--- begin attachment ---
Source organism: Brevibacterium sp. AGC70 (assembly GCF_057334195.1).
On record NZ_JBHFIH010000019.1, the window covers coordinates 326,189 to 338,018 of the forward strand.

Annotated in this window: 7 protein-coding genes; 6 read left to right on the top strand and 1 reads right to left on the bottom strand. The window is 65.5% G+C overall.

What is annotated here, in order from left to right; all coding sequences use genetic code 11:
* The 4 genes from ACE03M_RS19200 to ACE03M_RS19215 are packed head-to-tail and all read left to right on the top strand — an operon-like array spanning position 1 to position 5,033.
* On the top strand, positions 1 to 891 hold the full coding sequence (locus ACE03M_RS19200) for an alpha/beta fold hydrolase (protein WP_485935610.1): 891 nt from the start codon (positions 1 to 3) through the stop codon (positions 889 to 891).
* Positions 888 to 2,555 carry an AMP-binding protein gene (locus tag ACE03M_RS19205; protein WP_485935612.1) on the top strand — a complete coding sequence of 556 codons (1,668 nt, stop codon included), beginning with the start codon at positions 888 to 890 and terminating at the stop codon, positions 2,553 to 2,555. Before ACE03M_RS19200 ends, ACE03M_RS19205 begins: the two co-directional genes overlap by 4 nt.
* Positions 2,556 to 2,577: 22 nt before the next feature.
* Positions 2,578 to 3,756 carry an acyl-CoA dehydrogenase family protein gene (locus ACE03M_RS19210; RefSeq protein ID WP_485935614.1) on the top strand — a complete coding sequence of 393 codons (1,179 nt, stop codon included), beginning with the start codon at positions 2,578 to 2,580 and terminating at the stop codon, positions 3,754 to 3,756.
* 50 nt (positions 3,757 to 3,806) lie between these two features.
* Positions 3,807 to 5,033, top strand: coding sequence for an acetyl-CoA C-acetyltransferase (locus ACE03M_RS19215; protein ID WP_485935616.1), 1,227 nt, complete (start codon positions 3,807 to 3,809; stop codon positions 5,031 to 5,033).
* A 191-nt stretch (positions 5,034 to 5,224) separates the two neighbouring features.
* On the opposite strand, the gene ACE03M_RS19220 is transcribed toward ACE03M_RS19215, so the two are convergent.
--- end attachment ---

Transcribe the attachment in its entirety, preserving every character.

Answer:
Source organism: Brevibacterium sp. AGC70 (assembly GCF_057334195.1).
On record NZ_JBHFIH010000019.1, the window covers coordinates 326,189 to 338,018 of the forward strand.

Annotated in this window: 7 protein-coding genes; 6 read left to right on the top strand and 1 reads right to left on the bottom strand. The window is 65.5% G+C overall.

What is annotated here, in order from left to right; all coding sequences use genetic code 11:
* The 4 genes from ACE03M_RS19200 to ACE03M_RS19215 are packed head-to-tail and all read left to right on the top strand — an operon-like array spanning position 1 to position 5,033.
* On the top strand, positions 1 to 891 hold the full coding sequence (locus ACE03M_RS19200) for an alpha/beta fold hydrolase (protein WP_485935610.1): 891 nt from the start codon (positions 1 to 3) through the stop codon (positions 889 to 891).
* Positions 888 to 2,555 carry an AMP-binding protein gene (locus tag ACE03M_RS19205; protein WP_485935612.1) on the top strand — a complete coding sequence of 556 codons (1,668 nt, stop codon included), beginning with the start codon at positions 888 to 890 and terminating at the stop codon, positions 2,553 to 2,555. Before ACE03M_RS19200 ends, ACE03M_RS19205 begins: the two co-directional genes overlap by 4 nt.
* Positions 2,556 to 2,577: 22 nt before the next feature.
* Positions 2,578 to 3,756 carry an acyl-CoA dehydrogenase family protein gene (locus ACE03M_RS19210; RefSeq protein ID WP_485935614.1) on the top strand — a complete coding sequence of 393 codons (1,179 nt, stop codon included), beginning with the start codon at positions 2,578 to 2,580 and terminating at the stop codon, positions 3,754 to 3,756.
* 50 nt (positions 3,757 to 3,806) lie between these two features.
* Positions 3,807 to 5,033, top strand: coding sequence for an acetyl-CoA C-acetyltransferase (locus ACE03M_RS19215; protein ID WP_485935616.1), 1,227 nt, complete (start codon positions 3,807 to 3,809; stop codon positions 5,031 to 5,033).
* A 191-nt stretch (positions 5,034 to 5,224) separates the two neighbouring features.
* On the opposite strand, the gene ACE03M_RS19220 is transcribed toward ACE03M_RS19215, so the two are convergent.